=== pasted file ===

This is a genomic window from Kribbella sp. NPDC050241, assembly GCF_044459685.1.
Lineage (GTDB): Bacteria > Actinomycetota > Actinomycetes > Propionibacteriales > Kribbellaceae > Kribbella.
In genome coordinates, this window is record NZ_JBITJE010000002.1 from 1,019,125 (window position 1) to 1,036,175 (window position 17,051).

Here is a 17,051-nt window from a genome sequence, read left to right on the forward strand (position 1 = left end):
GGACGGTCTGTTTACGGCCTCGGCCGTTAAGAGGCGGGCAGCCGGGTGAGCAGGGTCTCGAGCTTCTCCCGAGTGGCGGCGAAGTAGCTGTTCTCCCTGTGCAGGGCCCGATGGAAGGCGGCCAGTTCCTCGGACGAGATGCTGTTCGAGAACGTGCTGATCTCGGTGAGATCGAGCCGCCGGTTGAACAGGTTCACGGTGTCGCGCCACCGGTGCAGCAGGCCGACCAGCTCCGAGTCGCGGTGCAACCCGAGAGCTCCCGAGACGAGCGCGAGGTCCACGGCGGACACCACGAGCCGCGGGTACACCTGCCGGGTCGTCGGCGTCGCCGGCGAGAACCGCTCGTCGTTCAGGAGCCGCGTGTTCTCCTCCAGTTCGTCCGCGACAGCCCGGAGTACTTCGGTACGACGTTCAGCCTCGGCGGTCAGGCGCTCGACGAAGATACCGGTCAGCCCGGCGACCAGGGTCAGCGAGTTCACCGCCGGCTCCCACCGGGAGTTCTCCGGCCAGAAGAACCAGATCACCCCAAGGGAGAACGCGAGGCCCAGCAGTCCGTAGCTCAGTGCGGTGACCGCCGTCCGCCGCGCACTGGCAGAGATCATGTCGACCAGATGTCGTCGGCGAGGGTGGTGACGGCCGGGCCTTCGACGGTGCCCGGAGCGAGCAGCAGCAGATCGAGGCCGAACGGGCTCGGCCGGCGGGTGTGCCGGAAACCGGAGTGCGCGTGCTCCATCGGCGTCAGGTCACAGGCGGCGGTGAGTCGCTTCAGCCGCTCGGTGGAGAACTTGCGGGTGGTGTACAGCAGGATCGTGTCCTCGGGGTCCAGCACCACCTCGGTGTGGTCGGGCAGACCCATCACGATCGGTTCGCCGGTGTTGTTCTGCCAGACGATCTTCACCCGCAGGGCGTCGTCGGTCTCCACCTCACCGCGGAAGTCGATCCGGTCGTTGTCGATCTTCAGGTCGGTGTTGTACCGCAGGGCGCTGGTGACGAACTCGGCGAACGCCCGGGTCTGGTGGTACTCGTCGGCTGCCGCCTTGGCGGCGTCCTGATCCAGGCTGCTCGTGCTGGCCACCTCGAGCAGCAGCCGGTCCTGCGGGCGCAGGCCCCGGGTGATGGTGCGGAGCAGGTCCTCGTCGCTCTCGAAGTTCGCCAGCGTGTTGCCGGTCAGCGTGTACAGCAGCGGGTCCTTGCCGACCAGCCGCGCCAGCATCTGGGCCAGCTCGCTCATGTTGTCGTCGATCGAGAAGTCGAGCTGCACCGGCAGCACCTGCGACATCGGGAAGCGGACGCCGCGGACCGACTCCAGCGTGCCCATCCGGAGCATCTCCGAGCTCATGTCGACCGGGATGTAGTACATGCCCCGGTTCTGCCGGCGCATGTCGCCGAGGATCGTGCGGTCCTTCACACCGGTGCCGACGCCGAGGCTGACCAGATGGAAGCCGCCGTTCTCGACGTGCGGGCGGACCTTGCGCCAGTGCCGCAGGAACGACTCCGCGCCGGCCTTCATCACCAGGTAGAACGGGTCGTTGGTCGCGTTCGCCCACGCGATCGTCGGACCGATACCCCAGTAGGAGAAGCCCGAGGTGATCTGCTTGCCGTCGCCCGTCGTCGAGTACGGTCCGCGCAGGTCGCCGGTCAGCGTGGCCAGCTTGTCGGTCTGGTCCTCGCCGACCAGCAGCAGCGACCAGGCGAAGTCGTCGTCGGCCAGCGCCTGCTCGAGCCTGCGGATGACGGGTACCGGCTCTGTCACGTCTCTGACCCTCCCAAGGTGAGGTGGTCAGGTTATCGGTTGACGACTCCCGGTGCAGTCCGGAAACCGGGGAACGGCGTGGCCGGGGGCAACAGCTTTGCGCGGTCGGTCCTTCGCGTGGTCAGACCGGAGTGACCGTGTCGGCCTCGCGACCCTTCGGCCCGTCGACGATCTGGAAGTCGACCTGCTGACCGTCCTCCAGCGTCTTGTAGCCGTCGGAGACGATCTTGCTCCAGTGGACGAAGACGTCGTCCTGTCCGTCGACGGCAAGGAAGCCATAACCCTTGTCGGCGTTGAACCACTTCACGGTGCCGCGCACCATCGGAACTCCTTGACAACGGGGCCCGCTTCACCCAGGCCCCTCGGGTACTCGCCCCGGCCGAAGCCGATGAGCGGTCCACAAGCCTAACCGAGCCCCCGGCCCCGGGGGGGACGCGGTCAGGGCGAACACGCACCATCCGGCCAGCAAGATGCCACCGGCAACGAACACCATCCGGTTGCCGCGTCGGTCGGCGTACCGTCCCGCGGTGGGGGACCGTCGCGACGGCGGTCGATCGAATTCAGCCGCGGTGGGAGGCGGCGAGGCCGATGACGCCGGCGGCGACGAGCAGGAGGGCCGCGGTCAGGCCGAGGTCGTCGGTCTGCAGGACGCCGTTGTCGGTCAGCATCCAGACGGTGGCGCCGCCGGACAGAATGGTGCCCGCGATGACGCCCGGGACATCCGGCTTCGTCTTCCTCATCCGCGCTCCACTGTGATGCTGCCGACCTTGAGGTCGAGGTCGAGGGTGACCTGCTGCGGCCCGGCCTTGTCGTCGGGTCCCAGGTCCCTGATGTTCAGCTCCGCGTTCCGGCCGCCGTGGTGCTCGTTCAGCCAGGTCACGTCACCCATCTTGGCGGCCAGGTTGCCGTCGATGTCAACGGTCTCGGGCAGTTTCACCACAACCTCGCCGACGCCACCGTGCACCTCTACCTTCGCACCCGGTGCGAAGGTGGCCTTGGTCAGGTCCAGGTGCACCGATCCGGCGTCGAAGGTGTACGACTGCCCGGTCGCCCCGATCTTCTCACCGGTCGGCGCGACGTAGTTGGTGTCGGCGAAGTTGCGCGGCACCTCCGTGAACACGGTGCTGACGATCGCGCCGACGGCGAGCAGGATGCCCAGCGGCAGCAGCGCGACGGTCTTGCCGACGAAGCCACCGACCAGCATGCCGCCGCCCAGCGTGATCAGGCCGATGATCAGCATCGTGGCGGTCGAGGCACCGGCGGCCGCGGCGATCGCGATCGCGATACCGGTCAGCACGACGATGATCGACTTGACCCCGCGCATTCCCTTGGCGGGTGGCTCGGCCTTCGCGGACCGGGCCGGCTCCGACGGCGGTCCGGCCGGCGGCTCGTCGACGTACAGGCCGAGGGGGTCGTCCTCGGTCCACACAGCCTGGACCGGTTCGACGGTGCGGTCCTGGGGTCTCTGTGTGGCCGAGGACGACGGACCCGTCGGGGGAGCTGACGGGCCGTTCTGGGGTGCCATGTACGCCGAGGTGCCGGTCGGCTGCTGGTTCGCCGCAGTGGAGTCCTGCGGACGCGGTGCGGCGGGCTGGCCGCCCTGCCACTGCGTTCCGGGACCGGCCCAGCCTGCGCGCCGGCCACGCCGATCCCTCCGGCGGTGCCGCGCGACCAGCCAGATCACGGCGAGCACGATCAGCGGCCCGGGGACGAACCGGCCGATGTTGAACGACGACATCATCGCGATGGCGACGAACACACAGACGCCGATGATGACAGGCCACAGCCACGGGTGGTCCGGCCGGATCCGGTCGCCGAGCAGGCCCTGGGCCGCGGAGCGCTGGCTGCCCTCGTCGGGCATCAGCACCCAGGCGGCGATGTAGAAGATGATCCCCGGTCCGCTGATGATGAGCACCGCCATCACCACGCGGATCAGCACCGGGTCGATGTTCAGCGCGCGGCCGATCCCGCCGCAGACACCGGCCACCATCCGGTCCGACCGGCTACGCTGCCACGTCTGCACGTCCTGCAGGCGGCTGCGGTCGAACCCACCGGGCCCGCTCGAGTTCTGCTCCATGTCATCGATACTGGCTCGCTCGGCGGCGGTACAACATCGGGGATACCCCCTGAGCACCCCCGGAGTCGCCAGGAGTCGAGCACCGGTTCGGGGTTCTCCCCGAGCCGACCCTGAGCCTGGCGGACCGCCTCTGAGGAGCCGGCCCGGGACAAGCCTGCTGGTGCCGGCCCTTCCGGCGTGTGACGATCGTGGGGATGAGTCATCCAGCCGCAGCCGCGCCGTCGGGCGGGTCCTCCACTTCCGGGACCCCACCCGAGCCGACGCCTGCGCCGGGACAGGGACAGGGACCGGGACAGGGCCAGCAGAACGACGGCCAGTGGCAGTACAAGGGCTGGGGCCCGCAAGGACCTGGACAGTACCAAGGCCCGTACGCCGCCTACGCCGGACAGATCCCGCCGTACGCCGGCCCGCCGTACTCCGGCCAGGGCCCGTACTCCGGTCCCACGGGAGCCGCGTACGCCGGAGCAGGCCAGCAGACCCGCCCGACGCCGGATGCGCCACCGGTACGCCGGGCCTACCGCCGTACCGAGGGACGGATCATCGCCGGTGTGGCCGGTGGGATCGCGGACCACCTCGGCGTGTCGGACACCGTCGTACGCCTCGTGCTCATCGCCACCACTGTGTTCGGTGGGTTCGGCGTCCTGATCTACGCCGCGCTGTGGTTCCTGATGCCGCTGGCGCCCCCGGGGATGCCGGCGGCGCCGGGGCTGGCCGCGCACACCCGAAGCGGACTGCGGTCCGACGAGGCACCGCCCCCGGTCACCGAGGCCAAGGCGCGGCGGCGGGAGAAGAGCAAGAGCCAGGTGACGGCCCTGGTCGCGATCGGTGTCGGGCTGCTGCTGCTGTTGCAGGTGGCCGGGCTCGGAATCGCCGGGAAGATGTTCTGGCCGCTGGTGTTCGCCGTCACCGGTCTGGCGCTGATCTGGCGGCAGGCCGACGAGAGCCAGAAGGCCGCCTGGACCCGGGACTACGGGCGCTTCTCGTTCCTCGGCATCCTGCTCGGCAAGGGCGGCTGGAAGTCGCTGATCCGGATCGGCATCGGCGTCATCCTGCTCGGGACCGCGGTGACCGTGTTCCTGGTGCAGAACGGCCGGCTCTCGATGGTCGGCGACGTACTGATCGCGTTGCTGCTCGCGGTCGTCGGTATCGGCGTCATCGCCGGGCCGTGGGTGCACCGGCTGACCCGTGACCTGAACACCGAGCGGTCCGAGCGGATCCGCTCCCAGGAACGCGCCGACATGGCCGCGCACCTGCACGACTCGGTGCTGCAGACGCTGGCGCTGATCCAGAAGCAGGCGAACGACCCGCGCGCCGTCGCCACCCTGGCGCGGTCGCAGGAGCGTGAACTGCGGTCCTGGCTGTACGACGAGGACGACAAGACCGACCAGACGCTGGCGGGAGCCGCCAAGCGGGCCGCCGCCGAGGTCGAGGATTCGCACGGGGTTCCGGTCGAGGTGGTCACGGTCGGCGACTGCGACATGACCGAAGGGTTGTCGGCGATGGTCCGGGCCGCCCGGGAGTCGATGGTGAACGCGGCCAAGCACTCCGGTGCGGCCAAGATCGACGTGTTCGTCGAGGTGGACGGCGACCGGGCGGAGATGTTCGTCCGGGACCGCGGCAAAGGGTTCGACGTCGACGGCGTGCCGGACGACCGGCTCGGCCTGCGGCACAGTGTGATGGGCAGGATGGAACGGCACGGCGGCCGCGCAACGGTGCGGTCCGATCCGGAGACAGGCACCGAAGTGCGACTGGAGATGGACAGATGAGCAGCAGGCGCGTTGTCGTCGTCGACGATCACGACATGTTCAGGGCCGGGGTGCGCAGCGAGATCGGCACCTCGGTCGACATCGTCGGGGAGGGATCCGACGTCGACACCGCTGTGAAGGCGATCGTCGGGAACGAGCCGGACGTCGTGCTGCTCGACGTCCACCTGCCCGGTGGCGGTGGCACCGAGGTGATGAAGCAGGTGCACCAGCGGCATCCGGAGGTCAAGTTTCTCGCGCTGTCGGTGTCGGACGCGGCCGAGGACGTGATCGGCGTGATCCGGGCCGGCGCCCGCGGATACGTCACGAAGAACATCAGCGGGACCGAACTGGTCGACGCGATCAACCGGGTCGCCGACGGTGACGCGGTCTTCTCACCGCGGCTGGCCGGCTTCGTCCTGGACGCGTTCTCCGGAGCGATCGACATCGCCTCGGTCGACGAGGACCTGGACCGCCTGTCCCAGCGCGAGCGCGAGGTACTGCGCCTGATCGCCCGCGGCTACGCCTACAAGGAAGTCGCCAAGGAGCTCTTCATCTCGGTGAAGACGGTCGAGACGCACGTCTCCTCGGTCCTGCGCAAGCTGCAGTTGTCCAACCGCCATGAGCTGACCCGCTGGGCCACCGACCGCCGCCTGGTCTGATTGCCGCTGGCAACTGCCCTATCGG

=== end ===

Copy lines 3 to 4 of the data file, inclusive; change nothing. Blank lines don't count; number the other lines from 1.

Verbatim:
In genome coordinates, this window is record NZ_JBITJE010000002.1 from 1,019,125 (window position 1) to 1,036,175 (window position 17,051).

Here is a 17,051-nt window from a genome sequence, read left to right on the forward strand (position 1 = left end):